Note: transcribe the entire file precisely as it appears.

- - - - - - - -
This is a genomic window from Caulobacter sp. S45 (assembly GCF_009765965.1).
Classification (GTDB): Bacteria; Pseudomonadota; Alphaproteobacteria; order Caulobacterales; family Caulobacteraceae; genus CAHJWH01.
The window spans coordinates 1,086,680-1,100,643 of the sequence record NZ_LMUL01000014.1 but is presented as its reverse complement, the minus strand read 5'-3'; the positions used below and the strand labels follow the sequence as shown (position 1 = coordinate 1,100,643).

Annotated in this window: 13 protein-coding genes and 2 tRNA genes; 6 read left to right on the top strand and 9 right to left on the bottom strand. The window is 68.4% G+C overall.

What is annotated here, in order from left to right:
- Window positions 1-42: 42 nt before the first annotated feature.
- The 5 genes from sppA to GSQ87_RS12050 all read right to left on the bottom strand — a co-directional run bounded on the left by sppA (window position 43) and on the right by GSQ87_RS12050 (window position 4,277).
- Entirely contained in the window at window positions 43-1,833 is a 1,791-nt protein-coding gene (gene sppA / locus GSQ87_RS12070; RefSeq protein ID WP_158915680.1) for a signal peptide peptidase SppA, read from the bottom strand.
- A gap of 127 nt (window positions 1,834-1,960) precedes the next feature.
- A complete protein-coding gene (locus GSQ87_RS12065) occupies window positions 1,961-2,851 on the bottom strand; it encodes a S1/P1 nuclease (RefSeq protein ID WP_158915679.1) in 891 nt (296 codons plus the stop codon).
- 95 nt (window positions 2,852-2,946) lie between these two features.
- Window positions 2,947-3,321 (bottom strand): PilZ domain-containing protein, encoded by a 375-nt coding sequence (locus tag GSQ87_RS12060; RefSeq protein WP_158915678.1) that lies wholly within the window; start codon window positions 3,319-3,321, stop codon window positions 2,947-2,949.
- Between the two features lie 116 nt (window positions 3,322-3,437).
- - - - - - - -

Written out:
This is a genomic window from Caulobacter sp. S45 (assembly GCF_009765965.1).
Classification (GTDB): Bacteria; Pseudomonadota; Alphaproteobacteria; order Caulobacterales; family Caulobacteraceae; genus CAHJWH01.
The window spans coordinates 1,086,680-1,100,643 of the sequence record NZ_LMUL01000014.1 but is presented as its reverse complement, the minus strand read 5'-3'; the positions used below and the strand labels follow the sequence as shown (position 1 = coordinate 1,100,643).

Annotated in this window: 13 protein-coding genes and 2 tRNA genes; 6 read left to right on the top strand and 9 right to left on the bottom strand. The window is 68.4% G+C overall.

What is annotated here, in order from left to right:
- Window positions 1-42: 42 nt before the first annotated feature.
- The 5 genes from sppA to GSQ87_RS12050 all read right to left on the bottom strand — a co-directional run bounded on the left by sppA (window position 43) and on the right by GSQ87_RS12050 (window position 4,277).
- Entirely contained in the window at window positions 43-1,833 is a 1,791-nt protein-coding gene (gene sppA / locus GSQ87_RS12070; RefSeq protein ID WP_158915680.1) for a signal peptide peptidase SppA, read from the bottom strand.
- A gap of 127 nt (window positions 1,834-1,960) precedes the next feature.
- A complete protein-coding gene (locus GSQ87_RS12065) occupies window positions 1,961-2,851 on the bottom strand; it encodes a S1/P1 nuclease (RefSeq protein ID WP_158915679.1) in 891 nt (296 codons plus the stop codon).
- 95 nt (window positions 2,852-2,946) lie between these two features.
- Window positions 2,947-3,321 (bottom strand): PilZ domain-containing protein, encoded by a 375-nt coding sequence (locus tag GSQ87_RS12060; RefSeq protein WP_158915678.1) that lies wholly within the window; start codon window positions 3,319-3,321, stop codon window positions 2,947-2,949.
- Between the two features lie 116 nt (window positions 3,322-3,437).